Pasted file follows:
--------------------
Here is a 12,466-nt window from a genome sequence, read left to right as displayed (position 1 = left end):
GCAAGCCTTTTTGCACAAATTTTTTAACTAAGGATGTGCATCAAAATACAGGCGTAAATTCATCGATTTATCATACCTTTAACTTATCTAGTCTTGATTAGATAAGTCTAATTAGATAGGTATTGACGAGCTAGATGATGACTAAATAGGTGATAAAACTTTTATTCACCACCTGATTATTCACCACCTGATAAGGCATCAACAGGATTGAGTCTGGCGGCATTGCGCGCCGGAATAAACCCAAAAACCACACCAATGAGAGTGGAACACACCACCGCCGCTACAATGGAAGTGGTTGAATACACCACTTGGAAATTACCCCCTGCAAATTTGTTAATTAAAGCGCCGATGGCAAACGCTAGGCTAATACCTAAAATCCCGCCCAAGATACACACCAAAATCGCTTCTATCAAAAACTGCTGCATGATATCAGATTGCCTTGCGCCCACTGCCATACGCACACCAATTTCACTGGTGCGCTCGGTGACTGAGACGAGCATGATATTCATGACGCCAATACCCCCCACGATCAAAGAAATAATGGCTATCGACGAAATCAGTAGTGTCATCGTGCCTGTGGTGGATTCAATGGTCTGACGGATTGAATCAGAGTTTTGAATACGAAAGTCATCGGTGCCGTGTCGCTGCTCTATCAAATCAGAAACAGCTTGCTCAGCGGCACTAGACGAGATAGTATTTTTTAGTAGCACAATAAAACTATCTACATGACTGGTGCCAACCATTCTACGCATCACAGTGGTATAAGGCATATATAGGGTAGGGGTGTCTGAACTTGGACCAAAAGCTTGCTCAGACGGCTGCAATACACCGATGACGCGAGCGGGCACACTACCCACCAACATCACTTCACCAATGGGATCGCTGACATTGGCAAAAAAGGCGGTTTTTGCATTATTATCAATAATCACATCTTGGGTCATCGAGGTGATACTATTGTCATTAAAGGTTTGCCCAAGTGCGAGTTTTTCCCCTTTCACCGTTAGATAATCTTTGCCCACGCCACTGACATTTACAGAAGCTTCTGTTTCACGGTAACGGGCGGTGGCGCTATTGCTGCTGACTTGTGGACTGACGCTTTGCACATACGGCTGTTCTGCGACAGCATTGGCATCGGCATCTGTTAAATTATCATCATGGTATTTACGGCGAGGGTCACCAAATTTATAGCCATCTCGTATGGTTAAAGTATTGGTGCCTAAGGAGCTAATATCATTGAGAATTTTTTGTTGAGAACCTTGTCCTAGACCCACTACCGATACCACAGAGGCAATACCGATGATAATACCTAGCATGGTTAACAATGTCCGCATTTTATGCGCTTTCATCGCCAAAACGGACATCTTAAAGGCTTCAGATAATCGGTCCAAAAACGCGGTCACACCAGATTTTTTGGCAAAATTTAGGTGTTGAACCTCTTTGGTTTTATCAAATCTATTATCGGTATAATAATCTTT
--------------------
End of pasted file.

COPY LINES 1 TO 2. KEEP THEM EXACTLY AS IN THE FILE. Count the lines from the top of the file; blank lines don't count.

Here is a 12,466-nt window from a genome sequence, read left to right as displayed (position 1 = left end):
GCAAGCCTTTTTGCACAAATTTTTTAACTAAGGATGTGCATCAAAATACAGGCGTAAATTCATCGATTTATCATACCTTTAACTTATCTAGTCTTGATTAGATAAGTCTAATTAGATAGGTATTGACGAGCTAGATGATGACTAAATAGGTGATAAAACTTTTATTCACCACCTGATTATTCACCACCTGATAAGGCATCAACAGGATTGAGTCTGGCGGCATTGCGCGCCGGAATAAACCCAAAAACCACACCAATGAGAGTGGAACACACCACCGCCGCTACAATGGAAGTGGTTGAATACACCACTTGGAAATTACCCCCTGCAAATTTGTTAATTAAAGCGCCGATGGCAAACGCTAGGCTAATACCTAAAATCCCGCCCAAGATACACACCAAAATCGCTTCTATCAAAAACTGCTGCATGATATCAGATTGCCTTGCGCCCACTGCCATACGCACACCAATTTCACTGGTGCGCTCGGTGACTGAGACGAGCATGATATTCATGACGCCAATACCCCCCACGATCAAAGAAATAATGGCTATCGACGAAATCAGTAGTGTCATCGTGCCTGTGGTGGATTCAATGGTCTGACGGATTGAATCAGAGTTTTGAATACGAAAGTCATCGGTGCCGTGTCGCTGCTCTATCAAATCAGAAACAGCTTGCTCAGCGGCACTAGACGAGATAGTATTTTTTAGTAGCACAATAAAACTATCTACATGACTGGTGCCAACCATTCTACGCATCACAGTGGTATAAGGCATATATAGGGTAGGGGTGTCTGAACTTGGACCAAAAGCTTGCTCAGACGGCTGCAATACACCGATGACGCGAGCGGGCACACTACCCACCAACATCACTTCACCAATGGGATCGCTGACATTGGCAAAAAAGGCGGTTTTTGCATTATTATCAATAATCACATCTTGGGTCATCGAGGTGATACTATTGTCATTAAAGGTTTGCCCAAGTGCGAGTTTTTCCCCTTTCACCGTTAGATAATCTTTGCCCACGCCACTGACATTTACAGAAGCTTCTGTTTCACGGTAACGGGCGGTGGCGCTATTGCTGCTGACTTGTGGACTGACGCTTTGCACATACGGCTGTTCTGCGACAGCATTGGCATCGGCATCTGTTAAATTATCATCATGGTATTTACGGCGAGGGTCACCAAATTTATAGCCATCTCGTATGGTTAAAGTATTGGTGCCTAAGGAGCTAATATCATTGAGAATTTTTTGTTGAGAACCTTGTCCTAGACCCACTACCGATACCACAGAGGCAATACCGATGATAATACCTAGCATGGTTAACAATGTCCGCATTTTATGCGCTTTCATCGCCAAAACGGACATCTTAAAGGCTTCAGATAATCGGTCCAAAAACGCGGTCACACCAGATTTTTTGGCAAAATTTAGGTGTTGAACCTCTTTGGTTTTATCAAATCTATTATCGGTATAATAATCTTT